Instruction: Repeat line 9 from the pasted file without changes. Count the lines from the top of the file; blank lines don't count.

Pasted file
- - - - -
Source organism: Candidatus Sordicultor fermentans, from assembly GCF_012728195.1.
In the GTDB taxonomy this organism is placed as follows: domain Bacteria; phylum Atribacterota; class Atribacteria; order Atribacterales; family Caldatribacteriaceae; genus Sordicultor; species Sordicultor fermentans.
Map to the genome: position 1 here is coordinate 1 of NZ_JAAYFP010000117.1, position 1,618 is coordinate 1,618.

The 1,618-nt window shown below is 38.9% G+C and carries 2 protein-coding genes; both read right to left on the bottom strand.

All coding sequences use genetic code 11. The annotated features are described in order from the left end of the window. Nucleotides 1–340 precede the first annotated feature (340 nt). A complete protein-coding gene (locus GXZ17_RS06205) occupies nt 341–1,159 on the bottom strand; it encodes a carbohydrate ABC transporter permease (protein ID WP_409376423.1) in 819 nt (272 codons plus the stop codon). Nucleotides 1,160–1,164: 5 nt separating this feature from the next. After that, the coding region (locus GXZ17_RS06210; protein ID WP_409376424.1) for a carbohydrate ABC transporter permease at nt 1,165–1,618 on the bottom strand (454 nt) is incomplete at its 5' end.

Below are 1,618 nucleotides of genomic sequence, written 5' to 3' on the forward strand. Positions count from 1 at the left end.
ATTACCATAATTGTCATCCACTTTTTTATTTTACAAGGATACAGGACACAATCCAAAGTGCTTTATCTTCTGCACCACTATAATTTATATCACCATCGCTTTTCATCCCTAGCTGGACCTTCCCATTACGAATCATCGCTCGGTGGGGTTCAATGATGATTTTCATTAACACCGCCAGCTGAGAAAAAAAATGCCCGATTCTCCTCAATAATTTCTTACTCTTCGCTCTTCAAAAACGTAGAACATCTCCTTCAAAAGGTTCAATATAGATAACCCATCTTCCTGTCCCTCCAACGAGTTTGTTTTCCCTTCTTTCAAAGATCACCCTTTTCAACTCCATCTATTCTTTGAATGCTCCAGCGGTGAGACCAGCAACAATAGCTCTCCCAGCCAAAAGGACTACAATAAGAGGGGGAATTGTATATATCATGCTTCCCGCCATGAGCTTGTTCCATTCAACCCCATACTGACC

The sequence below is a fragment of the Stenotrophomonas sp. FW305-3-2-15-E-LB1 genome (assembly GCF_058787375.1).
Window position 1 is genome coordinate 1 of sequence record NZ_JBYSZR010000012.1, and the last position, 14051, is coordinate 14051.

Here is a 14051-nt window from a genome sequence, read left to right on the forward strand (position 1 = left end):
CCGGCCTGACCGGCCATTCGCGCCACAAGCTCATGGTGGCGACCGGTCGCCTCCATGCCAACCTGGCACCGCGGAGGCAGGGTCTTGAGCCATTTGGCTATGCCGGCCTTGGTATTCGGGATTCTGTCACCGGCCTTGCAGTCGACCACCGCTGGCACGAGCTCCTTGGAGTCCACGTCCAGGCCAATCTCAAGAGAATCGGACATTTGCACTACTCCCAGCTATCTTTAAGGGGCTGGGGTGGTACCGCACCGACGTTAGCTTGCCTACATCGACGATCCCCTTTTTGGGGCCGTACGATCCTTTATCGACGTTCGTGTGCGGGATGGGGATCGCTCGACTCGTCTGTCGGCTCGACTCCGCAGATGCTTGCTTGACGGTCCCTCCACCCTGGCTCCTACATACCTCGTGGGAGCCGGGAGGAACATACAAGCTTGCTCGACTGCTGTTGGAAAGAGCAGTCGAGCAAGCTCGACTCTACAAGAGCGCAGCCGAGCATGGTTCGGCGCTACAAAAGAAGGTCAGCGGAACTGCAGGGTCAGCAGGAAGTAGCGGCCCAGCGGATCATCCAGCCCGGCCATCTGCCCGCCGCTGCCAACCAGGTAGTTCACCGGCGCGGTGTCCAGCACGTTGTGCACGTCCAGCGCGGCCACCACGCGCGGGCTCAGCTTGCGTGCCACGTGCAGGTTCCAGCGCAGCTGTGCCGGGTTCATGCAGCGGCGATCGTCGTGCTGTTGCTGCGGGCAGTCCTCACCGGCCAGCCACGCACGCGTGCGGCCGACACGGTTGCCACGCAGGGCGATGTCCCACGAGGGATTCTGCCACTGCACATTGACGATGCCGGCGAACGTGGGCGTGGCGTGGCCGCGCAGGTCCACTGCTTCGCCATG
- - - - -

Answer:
Window position 1 is genome coordinate 1 of sequence record NZ_JBYSZR010000012.1, and the last position, 14051, is coordinate 14051.